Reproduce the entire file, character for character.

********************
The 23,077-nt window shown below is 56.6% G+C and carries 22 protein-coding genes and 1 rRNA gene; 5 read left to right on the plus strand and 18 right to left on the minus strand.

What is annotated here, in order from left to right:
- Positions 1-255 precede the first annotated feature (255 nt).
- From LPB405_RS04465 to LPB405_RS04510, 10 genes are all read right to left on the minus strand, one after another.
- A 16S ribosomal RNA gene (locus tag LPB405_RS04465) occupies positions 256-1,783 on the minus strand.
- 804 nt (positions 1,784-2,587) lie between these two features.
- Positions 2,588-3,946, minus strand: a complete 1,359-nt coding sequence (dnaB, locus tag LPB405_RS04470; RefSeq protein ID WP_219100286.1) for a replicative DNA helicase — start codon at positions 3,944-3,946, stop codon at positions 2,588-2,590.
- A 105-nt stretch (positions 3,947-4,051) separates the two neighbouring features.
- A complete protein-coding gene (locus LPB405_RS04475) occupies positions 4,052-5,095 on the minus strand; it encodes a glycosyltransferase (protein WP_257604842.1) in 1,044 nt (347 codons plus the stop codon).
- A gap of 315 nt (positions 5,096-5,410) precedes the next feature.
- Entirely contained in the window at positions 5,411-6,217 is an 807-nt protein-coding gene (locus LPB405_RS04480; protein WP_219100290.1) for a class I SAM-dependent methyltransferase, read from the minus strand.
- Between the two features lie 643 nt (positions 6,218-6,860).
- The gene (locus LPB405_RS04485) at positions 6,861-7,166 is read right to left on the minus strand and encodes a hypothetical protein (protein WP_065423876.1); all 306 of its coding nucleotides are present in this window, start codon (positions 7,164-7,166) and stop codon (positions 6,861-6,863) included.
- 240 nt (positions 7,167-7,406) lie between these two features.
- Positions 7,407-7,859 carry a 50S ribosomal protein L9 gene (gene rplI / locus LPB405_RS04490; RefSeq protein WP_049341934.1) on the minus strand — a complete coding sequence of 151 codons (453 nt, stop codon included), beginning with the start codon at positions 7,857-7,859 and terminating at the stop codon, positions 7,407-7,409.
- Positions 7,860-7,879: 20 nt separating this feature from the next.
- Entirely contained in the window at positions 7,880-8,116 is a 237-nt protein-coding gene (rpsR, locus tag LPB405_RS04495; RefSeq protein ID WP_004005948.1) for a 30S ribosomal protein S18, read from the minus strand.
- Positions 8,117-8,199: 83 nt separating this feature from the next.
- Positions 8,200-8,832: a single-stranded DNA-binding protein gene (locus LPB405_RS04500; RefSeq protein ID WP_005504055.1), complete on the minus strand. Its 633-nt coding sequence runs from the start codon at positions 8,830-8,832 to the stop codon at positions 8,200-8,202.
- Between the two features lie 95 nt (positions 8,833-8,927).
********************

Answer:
The 23,077-nt window shown below is 56.6% G+C and carries 22 protein-coding genes and 1 rRNA gene; 5 read left to right on the plus strand and 18 right to left on the minus strand.

What is annotated here, in order from left to right:
- Positions 1-255 precede the first annotated feature (255 nt).
- From LPB405_RS04465 to LPB405_RS04510, 10 genes are all read right to left on the minus strand, one after another.
- A 16S ribosomal RNA gene (locus tag LPB405_RS04465) occupies positions 256-1,783 on the minus strand.
- 804 nt (positions 1,784-2,587) lie between these two features.
- Positions 2,588-3,946, minus strand: a complete 1,359-nt coding sequence (dnaB, locus tag LPB405_RS04470; RefSeq protein ID WP_219100286.1) for a replicative DNA helicase — start codon at positions 3,944-3,946, stop codon at positions 2,588-2,590.
- A 105-nt stretch (positions 3,947-4,051) separates the two neighbouring features.
- A complete protein-coding gene (locus LPB405_RS04475) occupies positions 4,052-5,095 on the minus strand; it encodes a glycosyltransferase (protein WP_257604842.1) in 1,044 nt (347 codons plus the stop codon).
- A gap of 315 nt (positions 5,096-5,410) precedes the next feature.
- Entirely contained in the window at positions 5,411-6,217 is an 807-nt protein-coding gene (locus LPB405_RS04480; protein WP_219100290.1) for a class I SAM-dependent methyltransferase, read from the minus strand.
- Between the two features lie 643 nt (positions 6,218-6,860).
- The gene (locus LPB405_RS04485) at positions 6,861-7,166 is read right to left on the minus strand and encodes a hypothetical protein (protein WP_065423876.1); all 306 of its coding nucleotides are present in this window, start codon (positions 7,164-7,166) and stop codon (positions 6,861-6,863) included.
- 240 nt (positions 7,167-7,406) lie between these two features.
- Positions 7,407-7,859 carry a 50S ribosomal protein L9 gene (gene rplI / locus LPB405_RS04490; RefSeq protein WP_049341934.1) on the minus strand — a complete coding sequence of 151 codons (453 nt, stop codon included), beginning with the start codon at positions 7,857-7,859 and terminating at the stop codon, positions 7,407-7,409.
- Positions 7,860-7,879: 20 nt separating this feature from the next.
- Entirely contained in the window at positions 7,880-8,116 is a 237-nt protein-coding gene (rpsR, locus tag LPB405_RS04495; RefSeq protein ID WP_004005948.1) for a 30S ribosomal protein S18, read from the minus strand.
- Positions 8,117-8,199: 83 nt separating this feature from the next.
- Positions 8,200-8,832: a single-stranded DNA-binding protein gene (locus LPB405_RS04500; RefSeq protein ID WP_005504055.1), complete on the minus strand. Its 633-nt coding sequence runs from the start codon at positions 8,830-8,832 to the stop codon at positions 8,200-8,202.
- Between the two features lie 95 nt (positions 8,833-8,927).